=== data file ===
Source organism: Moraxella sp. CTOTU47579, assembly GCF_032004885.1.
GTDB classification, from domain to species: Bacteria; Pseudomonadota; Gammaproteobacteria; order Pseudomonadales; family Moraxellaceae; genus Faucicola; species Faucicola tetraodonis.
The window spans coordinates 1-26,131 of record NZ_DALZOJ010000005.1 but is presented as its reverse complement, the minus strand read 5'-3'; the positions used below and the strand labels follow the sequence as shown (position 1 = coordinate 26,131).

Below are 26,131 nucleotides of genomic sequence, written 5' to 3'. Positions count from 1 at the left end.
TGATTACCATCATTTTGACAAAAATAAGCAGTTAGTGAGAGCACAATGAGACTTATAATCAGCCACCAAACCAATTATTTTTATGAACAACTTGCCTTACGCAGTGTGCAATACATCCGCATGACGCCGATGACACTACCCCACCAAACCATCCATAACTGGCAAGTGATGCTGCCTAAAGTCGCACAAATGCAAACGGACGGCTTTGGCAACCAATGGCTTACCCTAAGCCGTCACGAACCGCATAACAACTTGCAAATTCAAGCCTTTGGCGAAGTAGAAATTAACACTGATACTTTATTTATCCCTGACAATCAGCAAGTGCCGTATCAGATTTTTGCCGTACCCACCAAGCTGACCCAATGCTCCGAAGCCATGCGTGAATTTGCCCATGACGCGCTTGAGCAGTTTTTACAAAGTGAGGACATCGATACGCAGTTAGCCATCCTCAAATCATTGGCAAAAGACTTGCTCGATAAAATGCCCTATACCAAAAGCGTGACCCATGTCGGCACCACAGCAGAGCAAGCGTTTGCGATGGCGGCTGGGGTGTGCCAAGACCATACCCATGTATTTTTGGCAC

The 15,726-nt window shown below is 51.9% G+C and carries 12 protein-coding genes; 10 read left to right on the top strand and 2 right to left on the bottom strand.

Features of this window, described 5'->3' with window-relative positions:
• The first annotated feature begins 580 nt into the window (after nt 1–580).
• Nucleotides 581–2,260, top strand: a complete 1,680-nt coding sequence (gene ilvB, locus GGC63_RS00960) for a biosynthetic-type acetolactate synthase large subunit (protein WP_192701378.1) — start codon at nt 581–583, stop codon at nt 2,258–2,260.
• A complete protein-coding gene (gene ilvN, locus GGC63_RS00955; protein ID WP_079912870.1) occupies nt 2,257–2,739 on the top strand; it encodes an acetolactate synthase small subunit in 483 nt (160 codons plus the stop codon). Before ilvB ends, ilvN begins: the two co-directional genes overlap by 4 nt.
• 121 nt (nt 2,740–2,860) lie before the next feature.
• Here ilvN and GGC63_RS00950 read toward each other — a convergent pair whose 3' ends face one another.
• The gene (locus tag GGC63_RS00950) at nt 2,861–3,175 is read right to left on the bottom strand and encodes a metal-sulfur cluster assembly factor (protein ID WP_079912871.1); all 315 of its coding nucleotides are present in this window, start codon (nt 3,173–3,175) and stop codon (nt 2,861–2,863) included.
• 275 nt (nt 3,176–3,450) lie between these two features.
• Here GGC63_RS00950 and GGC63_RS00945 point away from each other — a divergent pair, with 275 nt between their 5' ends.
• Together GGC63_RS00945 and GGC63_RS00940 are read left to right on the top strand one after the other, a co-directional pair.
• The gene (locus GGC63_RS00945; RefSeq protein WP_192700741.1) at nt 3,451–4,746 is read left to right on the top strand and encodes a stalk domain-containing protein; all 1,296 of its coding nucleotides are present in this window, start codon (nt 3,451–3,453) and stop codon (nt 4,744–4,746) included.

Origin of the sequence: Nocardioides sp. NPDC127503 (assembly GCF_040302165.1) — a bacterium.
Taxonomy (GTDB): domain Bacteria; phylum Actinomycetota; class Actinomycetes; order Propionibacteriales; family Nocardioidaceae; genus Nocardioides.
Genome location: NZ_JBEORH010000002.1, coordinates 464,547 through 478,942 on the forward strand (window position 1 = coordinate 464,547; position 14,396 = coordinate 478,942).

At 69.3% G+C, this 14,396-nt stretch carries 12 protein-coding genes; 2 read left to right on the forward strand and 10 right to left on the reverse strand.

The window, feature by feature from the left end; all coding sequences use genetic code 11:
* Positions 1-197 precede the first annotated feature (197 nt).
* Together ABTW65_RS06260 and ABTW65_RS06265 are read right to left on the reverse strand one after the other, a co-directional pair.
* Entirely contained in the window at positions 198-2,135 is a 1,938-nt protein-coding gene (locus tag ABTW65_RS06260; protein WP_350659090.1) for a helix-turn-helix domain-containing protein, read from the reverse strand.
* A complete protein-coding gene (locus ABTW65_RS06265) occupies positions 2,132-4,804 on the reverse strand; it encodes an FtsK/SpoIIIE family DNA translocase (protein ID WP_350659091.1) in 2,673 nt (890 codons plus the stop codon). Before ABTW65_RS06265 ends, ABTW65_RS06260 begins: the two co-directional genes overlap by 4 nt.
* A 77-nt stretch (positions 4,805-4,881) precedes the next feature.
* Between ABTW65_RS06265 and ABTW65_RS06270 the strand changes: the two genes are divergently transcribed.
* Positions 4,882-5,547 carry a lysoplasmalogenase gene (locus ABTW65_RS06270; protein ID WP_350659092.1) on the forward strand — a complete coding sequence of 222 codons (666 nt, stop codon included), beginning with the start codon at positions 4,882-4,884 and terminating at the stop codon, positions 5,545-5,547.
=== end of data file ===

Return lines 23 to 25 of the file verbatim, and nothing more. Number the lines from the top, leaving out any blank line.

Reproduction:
* Positions 1-197 precede the first annotated feature (197 nt).
* Together ABTW65_RS06260 and ABTW65_RS06265 are read right to left on the reverse strand one after the other, a co-directional pair.
* Entirely contained in the window at positions 198-2,135 is a 1,938-nt protein-coding gene (locus tag ABTW65_RS06260; protein WP_350659090.1) for a helix-turn-helix domain-containing protein, read from the reverse strand.